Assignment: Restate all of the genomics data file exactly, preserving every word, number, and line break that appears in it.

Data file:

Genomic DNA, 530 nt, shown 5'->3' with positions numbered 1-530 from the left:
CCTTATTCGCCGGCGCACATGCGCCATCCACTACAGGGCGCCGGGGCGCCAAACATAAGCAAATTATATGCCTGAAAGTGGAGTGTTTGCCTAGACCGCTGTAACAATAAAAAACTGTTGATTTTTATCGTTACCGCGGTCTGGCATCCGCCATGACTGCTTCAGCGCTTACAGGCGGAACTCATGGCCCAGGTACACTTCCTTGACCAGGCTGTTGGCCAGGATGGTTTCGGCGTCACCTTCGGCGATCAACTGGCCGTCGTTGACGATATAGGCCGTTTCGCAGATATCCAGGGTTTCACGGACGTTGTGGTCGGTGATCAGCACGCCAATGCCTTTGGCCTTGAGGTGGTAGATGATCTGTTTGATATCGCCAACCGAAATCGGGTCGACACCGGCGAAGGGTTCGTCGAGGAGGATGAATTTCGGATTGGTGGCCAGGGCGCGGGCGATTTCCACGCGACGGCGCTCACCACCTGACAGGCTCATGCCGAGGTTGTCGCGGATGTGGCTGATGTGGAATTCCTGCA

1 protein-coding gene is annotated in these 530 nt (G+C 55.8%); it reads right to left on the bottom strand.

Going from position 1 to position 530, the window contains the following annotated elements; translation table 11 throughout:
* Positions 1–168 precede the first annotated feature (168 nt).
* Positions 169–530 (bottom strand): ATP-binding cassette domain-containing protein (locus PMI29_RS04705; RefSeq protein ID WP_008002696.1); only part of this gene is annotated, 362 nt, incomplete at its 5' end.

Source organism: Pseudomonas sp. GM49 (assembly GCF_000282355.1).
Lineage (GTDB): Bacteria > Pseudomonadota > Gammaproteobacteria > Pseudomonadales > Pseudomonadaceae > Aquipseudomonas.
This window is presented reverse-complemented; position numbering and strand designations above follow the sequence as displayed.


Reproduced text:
Genomic DNA, 530 nt, shown 5'->3' with positions numbered 1-530 from the left:
CCTTATTCGCCGGCGCACATGCGCCATCCACTACAGGGCGCCGGGGCGCCAAACATAAGCAAATTATATGCCTGAAAGTGGAGTGTTTGCCTAGACCGCTGTAACAATAAAAAACTGTTGATTTTTATCGTTACCGCGGTCTGGCATCCGCCATGACTGCTTCAGCGCTTACAGGCGGAACTCATGGCCCAGGTACACTTCCTTGACCAGGCTGTTGGCCAGGATGGTTTCGGCGTCACCTTCGGCGATCAACTGGCCGTCGTTGACGATATAGGCCGTTTCGCAGATATCCAGGGTTTCACGGACGTTGTGGTCGGTGATCAGCACGCCAATGCCTTTGGCCTTGAGGTGGTAGATGATCTGTTTGATATCGCCAACCGAAATCGGGTCGACACCGGCGAAGGGTTCGTCGAGGAGGATGAATTTCGGATTGGTGGCCAGGGCGCGGGCGATTTCCACGCGACGGCGCTCACCACCTGACAGGCTCATGCCGAGGTTGTCGCGGATGTGGCTGATGTGGAATTCCTGCA

1 protein-coding gene is annotated in these 530 nt (G+C 55.8%); it reads right to left on the bottom strand.

Going from position 1 to position 530, the window contains the following annotated elements; translation table 11 throughout:
* Positions 1–168 precede the first annotated feature (168 nt).
* Positions 169–530 (bottom strand): ATP-binding cassette domain-containing protein (locus PMI29_RS04705; RefSeq protein ID WP_008002696.1); only part of this gene is annotated, 362 nt, incomplete at its 5' end.

Source organism: Pseudomonas sp. GM49 (assembly GCF_000282355.1).
Lineage (GTDB): Bacteria > Pseudomonadota > Gammaproteobacteria > Pseudomonadales > Pseudomonadaceae > Aquipseudomonas.
This window is presented reverse-complemented; position numbering and strand designations above follow the sequence as displayed.